Mr. Dominic Brophy: Absolutely. I thank the Deputy.

Chairman: Information on Kieran O'Donnell Zoom on Kieran O'Donnell In that context, Mr. Dunne referred to specific areas that might need legislation. I ask Mr. Brophy to include that in his submission as well. I call Senator Dooley who has three minutes.

Senator Timmy Dooley: Information on Timmy Dooley Zoom on Timmy Dooley Much of this is somewhat repetitive. I thank Mr. Brophy for his presentation, which was very welcome. A number of driving instructors have been in touch with me. Their biggest concern is they do not feel they will be able to cope with the demand to feed into the driver tests when they start to be rolled out. We had a presentation from the RSA and we have an idea, or indication, about what it will do in terms of putting extra staff in place. However, there is little point having these options for people to do their test if, in truth, they have not done the basic training with the ADIs.

Is there anything further Mr. Brophy can add to our job of work in trying to deal with that? It flies in the face of what he has indicated, but is it possible to allow people sit the test who do not have the current required hours with a driving instructor, if they are deemed fit to take it? There are some people who, based on their experience or skill sets, will pass a test first time with little or no direct training. There are others who will have to take an inordinate amount of training to get to the necessary standard. Is there anything that could be done, at ADI level, to pre-screen candidates the ADIs decide are fit to sit the test?

Mr. Dominic Brophy: I thank the Deputy. I will refer that question to Mr. Darragh Dunne.

Mr. Darragh Dunne: In submissions we made to the Department of Transport and the Minister of State, Deputy Naughton, we had proposals for a number of ways to help clear the overall backlog in the whole learning to drive system.  Included in them was the possibility that an approved driving instructor, ADI, would have a very good idea of someone's skill level will have the permission to propose that person for a driver test. We have submitted that proposal already.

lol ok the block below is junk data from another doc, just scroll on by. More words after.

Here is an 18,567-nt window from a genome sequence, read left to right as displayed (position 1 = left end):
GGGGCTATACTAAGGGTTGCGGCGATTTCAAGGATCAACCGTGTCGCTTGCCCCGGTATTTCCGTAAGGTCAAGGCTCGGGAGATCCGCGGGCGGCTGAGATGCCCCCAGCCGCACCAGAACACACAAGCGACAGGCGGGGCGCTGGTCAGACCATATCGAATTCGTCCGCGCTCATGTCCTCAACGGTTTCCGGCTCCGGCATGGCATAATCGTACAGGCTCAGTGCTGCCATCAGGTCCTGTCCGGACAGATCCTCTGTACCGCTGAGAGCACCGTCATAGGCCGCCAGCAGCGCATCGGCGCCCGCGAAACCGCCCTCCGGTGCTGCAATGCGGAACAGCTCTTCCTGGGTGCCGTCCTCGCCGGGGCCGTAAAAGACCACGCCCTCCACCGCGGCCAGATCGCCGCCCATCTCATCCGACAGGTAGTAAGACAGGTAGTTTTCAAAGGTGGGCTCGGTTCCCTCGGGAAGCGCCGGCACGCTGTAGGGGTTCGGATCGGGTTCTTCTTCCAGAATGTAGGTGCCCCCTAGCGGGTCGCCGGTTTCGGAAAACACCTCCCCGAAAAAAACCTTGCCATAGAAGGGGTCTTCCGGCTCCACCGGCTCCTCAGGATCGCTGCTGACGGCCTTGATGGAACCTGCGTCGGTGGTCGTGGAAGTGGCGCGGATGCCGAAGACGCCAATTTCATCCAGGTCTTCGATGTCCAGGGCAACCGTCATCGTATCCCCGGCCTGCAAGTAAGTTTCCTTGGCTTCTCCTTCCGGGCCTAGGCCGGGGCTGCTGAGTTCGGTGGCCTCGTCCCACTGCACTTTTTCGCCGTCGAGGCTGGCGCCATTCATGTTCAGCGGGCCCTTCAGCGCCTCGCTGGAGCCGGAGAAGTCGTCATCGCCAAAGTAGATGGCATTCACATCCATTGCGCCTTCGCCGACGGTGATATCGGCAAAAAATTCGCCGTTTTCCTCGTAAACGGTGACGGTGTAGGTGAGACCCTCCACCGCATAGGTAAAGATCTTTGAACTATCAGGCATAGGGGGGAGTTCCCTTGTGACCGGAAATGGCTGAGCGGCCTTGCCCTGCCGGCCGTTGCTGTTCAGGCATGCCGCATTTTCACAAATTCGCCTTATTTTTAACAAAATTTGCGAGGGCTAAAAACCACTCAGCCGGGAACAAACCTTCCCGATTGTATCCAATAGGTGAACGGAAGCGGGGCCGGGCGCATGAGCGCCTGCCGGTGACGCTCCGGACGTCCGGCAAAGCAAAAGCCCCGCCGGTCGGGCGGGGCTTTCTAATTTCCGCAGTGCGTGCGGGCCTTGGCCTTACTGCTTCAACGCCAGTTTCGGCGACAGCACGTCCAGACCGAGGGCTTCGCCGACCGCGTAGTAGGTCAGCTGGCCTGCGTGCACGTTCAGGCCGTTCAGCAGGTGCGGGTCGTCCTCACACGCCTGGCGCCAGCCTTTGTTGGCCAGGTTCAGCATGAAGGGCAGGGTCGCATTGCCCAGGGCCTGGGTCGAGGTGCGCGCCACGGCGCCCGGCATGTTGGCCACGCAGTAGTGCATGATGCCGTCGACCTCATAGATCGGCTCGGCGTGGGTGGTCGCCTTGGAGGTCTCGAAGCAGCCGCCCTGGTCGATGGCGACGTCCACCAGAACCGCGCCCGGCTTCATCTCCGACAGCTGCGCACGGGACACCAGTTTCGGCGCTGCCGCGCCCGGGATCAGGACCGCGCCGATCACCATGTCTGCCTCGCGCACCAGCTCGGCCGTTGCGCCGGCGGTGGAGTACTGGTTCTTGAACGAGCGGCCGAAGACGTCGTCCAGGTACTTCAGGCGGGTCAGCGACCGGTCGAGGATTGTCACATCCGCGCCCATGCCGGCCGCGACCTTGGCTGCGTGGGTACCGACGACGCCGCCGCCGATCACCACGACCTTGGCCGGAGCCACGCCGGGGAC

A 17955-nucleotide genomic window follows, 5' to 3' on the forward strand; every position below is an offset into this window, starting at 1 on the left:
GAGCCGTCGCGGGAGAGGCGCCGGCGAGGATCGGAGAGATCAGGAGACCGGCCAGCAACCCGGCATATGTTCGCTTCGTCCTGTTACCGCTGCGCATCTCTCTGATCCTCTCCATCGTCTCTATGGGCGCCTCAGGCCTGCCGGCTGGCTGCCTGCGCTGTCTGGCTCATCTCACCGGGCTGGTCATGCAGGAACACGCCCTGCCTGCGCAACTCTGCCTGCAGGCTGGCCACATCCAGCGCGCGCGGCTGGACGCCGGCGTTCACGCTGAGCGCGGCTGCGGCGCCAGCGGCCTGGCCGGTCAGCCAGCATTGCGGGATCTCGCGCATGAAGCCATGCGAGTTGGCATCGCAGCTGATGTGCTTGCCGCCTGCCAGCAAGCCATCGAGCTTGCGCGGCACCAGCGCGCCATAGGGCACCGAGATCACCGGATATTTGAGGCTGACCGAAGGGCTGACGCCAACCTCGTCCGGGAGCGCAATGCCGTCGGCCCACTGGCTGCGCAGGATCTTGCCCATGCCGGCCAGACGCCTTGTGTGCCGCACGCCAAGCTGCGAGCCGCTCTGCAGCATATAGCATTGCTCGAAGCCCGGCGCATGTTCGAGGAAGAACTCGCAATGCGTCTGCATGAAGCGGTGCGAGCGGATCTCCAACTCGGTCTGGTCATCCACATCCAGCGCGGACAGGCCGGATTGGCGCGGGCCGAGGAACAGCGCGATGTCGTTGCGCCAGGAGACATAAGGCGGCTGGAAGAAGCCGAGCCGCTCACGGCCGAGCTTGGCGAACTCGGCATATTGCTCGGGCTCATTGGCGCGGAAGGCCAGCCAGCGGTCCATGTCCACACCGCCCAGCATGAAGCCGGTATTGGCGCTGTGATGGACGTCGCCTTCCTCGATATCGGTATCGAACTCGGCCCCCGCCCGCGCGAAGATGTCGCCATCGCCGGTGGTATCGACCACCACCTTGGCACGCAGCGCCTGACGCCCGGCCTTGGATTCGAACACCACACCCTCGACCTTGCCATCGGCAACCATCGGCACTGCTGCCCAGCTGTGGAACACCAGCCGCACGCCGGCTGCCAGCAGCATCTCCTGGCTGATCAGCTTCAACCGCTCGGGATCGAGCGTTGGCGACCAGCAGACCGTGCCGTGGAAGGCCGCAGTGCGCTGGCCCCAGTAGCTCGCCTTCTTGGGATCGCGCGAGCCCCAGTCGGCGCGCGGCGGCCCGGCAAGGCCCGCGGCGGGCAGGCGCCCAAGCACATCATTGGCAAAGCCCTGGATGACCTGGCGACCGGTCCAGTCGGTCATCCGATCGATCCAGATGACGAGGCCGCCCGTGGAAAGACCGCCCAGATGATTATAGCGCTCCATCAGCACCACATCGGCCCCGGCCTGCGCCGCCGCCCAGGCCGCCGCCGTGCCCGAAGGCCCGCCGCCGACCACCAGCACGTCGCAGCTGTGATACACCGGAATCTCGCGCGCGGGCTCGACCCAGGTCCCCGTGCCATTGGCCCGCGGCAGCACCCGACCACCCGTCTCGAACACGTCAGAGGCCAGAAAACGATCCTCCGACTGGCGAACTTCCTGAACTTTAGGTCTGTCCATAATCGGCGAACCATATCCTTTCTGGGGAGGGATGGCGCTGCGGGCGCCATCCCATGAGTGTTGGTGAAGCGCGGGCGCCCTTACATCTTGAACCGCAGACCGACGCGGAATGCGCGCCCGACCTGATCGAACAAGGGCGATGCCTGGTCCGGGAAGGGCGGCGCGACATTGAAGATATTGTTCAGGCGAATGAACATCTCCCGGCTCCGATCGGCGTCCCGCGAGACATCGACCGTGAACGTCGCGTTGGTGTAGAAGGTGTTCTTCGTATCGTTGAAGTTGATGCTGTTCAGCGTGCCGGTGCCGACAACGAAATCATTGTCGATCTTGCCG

On the volume of work, driving instructors can only do a finite number of lessons per day or per week. For each hour of a lesson that we do, we spend another hour going to and from customers' homes and test centres and doing all of the ancillary work that is involved in our business.

There are opportunities to relieve the pressure on the learning to drive process. I suggested some earlier and there is a long list that we can submit to the committee. One simple opportunity to clear some of the pressure is for motorcycle lessons to be allowed to go ahead. When a motorcyclist is learning to ride his or her bike, he or she travels by himself or herself; there is no physical contact. The learner spends all of his or her time outdoors. Therefore that is another opportunity to clear some of the pressure on the learning to drive process. There are some ADIs who instruct in both motorcycles and in cars, so some of the pressure can be alleviated there.

On the issue of increasing the numbers of ADIs operating, one of the major disincentives is the check test that we are required to do. As has been mentioned, among this group there is much experience. For example, I have been a driving instructor for 16 years, yet every two years I am required to do a check test to prove that I can still give a basic level of instruction. The RSA will say how complex and multifaceted learning to drive is, and that it needs to maintain high standards, but I would put it to the committee with the greatest of respect that the members' jobs are far more complex and multifaceted than mine and there is no test for members. I am not suggesting that members should be tested every two years-----

Senator Timmy Dooley: Information on Timmy Dooley Zoom on Timmy Dooley Maybe we should.

Mr. Darragh Dunne: I did not say that. My microphone was not on.